(Map of the City of Alexandria and the surrounding area. Red indicators designate individual residences. Yellow indicators designate Vietnamese businesses. Green indicators designate Vietnamese places of worship.)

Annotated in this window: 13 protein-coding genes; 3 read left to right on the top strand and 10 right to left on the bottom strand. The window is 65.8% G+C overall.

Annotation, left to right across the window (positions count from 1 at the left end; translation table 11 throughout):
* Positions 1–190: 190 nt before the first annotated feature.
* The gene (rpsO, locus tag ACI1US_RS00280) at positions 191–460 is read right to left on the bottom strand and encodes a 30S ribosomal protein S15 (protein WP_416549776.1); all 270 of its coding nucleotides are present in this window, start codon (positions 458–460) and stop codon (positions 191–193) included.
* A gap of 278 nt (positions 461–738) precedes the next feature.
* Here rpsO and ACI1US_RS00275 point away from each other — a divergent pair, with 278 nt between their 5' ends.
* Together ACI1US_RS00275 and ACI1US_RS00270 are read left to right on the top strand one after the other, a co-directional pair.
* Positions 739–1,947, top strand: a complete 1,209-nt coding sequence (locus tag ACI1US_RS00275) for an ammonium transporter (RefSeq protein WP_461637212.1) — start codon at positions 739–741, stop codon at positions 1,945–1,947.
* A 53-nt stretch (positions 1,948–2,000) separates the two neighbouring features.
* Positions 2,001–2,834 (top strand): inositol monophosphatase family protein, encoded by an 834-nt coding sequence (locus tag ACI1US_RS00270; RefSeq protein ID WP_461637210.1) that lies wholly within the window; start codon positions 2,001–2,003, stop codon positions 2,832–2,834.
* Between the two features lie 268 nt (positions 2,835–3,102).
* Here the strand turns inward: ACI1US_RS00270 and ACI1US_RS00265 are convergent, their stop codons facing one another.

While there certainly were immigrants from Vietnam living in the United States prior to 1975, the first massive wave of immigrants began after the fall of South Vietnam to communist forces on April 30, 1975. As 1975 began, forces from North Vietnam swept through the South with increasing speed and efficiency. “On March 10th they were in Ban Me Thuot. By March 25th, they had taken back the imperial city of Hue. By the 30th, Danang toppled; by April 1st Nha Trang; by April 4th, Dalat.” As the communist backed forces drew ever closer to the southern capital at Saigon, and eventually captured it, people struggled to make plans to evacuate. With the fall of Saigon imminent, “American self-preservation” kicked in and members of the U.S. government stationed in Saigon began “too-little, too-late efforts to make rash lists of ‘key’ or ‘politically sensitive’ Vietnamese to evacuate quickly fall to personal friendships and eventually simple last-minute bribes, where if someone holds off the hordes at gunpoint, they earn their families a golden ticket onto the helicopters.” In this fevered attempt to leave the country in haste, the United States government helped to evacuate roughly 50,000 Vietnamese citizens, leaving numerous behind to either live under communist rule, or find their way out of the country later. This speedy exit consisting of Vietnamese citizens with ties to the U.S. government constitutes what is known as the first wave of Vietnamese migration to the United States. Once out of Vietnam, every refugee was sent to various refugee camps controlled by the U.S. government. As we will discuss, this initial wave of refugees settled in Alexandria mainly because of these governmental ties.